The fallout from the explosion of a Falcon 9 on the launch pad in September 2016 continues with a dispute over an insurance payment, Globesreports.
Israel Aerospace Industries Ltd. (IAI) (TASE: ARSP.B1) today filed a NIS 300 million [$88 million] lawsuit at the Central District Court against Lloyd’s of London underwriters, the insurers of the Amos 6 satellite; Migdal Insurance and Financial Holdings Ltd. (TASE: MGDL) subsidiary Peltours Insurance Agency; and UK broker Marsh.The lawsuit involves the explosion of the Amos 6 satellite in September 2016 before its scheduled launch from Cape Canaveral, Florida, and the insurance compensation due to IAI from the satellite’s loss. Following the explosion of the satellite and negotiations between the parties, the insurers paid IAI $215 million in compensation. A dispute remains between the parties over the NIS 300 million not yet paid to IAI, for which a lawsuit has now been filed.
The insurers main argument is that the satellite exploded during a test of the launching rocket’s engines at a time when the satellite was connected to the rocket. They assert that they were not notified that the satellite would be attached to the rocket during the test, and that the insurance coverage should therefore be reduced by the increased rate of risk.
Through Advocates Ilan Sofer, Guy Wilf, and Jonathan Dori from the Goldfarb Seligman law firm, IAI is arguing that the explosion did not take place during a test of the engines, according to the statement by the SpaceX company, owned by Elon Musk, which was responsible for launching the satellite into outer space, and that by law and under the terms of the insurance policy, no notice was required, as claimed by the insurers.
NASA will not publicly release the results of its own investigation into the catastrophic failure of a SpaceX Falcon 9 rocket that launched a Dragon resupply ship into the Atlantic Ocean in June 2015.
After saying it would release a summary of the agency’s investigation, NASA passed the buck to the FAA on an accident that destroyed $118 million worth of cargo the space agency was sending to the International Space Station (ISS).
“Since it was an FAA licensed flight, NASA is not required to complete a formal final report or public summary, and has deferred any additional products related to the matter at this time,” the agency’s Public Affairs Office (PAO) said in an email.
Video Caption: A more detailed analysis of the spacex falcon 9 rocket explosion.
Several interesting details. Firstly the main explosion is actually from the fuel from the second stage and the liquid oxygen from the first stage.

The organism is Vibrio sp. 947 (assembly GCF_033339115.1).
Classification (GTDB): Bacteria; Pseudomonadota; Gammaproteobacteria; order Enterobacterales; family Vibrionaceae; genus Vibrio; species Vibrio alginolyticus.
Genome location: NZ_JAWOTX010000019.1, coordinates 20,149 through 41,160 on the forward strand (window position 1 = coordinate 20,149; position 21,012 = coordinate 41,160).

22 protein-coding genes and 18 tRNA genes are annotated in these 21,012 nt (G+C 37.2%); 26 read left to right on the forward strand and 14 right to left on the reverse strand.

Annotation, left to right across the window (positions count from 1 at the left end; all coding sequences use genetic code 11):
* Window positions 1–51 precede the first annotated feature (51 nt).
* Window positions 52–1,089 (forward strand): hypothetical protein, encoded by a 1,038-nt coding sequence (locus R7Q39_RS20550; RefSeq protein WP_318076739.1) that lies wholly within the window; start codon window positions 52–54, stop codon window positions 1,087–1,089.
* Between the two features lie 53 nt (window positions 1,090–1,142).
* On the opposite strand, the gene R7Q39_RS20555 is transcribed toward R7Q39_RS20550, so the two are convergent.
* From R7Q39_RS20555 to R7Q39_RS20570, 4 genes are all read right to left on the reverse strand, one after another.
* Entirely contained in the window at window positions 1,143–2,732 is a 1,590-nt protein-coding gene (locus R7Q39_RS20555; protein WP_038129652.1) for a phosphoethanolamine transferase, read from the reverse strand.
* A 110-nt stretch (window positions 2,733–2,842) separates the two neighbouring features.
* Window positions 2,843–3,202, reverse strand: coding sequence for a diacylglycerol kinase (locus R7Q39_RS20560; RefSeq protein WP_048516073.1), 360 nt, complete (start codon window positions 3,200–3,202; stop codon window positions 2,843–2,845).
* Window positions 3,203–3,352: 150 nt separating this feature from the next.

In order to save weight on the rocket the second stage of the falcon 9 uses a common wall for the liquid oxygen and fuel tank (rp1). Any rupture in this tank wall would doom the rocket.
The quiet ‘pop’ may well be a failure of a helium tank. They are usually used to keep a pressure in the tanks while they are emptying due to the rocket burning the fuel. If one of these had ruptured while the oxygen tank was full, it could have overpressurized the tank causing it to also fail.
SpaceX’s recent firexplanomaly on the launch pad that destroyed a Falcon 9 rocket and the Amos-6 reminded me that NASA has not yet released an accident report from the company’s previous catastrophic failure in June 2015. That in-flight accident launched a Dragon supply ship bound for the International Space Station into the Atlantic Ocean.
Out of the blue and into the black They give you this, but you pay for that And once you’re gone, you can never come back When you’re out of the blue and into the black.
My My, Hey Hey (Out of the Blue) Neil Young
In his book, “Mastery,” George Leonard provides a fascinating explanation of how people master new skills.
“There’s really no way around it. Learning any new skill involves relatively brief spurts of progress, each of which is followed by a slight decline to a plateau somewhat higher in most cases than that which preceded it,” Leonard writes. “The curve above is not necessarily idealized. In the actual learning experience, progress is less regular; the upward spurts vary; the plateaus have their own dips and rises along the way. But the general progression is almost always the same.”
SpaceX and its founder, Elon Musk, are scratching their heads over how the company managed to destroy a Falcon 9 launch and the Amos-6 communications satellite during routine propellant loading last week.
And it’s little wonder. There’s not a lot of precedent for this type of accident. The last time a launch provider had a failure like this one was more than half a century ago when the industry was in its infancy.
Still working on the Falcon fireball investigation. Turning out to be the most difficult and complex failure we have ever had in 14 years.
SpaceX has begun the careful and deliberate process of understanding the causes and fixes for yesterday’s incident. We will continue to provide regular updates on our progress and findings, to the fullest extent we can share publicly.
We deeply regret the loss of AMOS-6, and safely and reliably returning to flight to meet the demands of our customers is our chief priority. SpaceX’s business is robust, with approximately 70 missions on our manifest worth over $10 billion. In the aftermath of yesterday’s events, we are grateful for the continued support and unwavering confidence that our commercial customers as well as NASA and the United States Air Force have placed in us.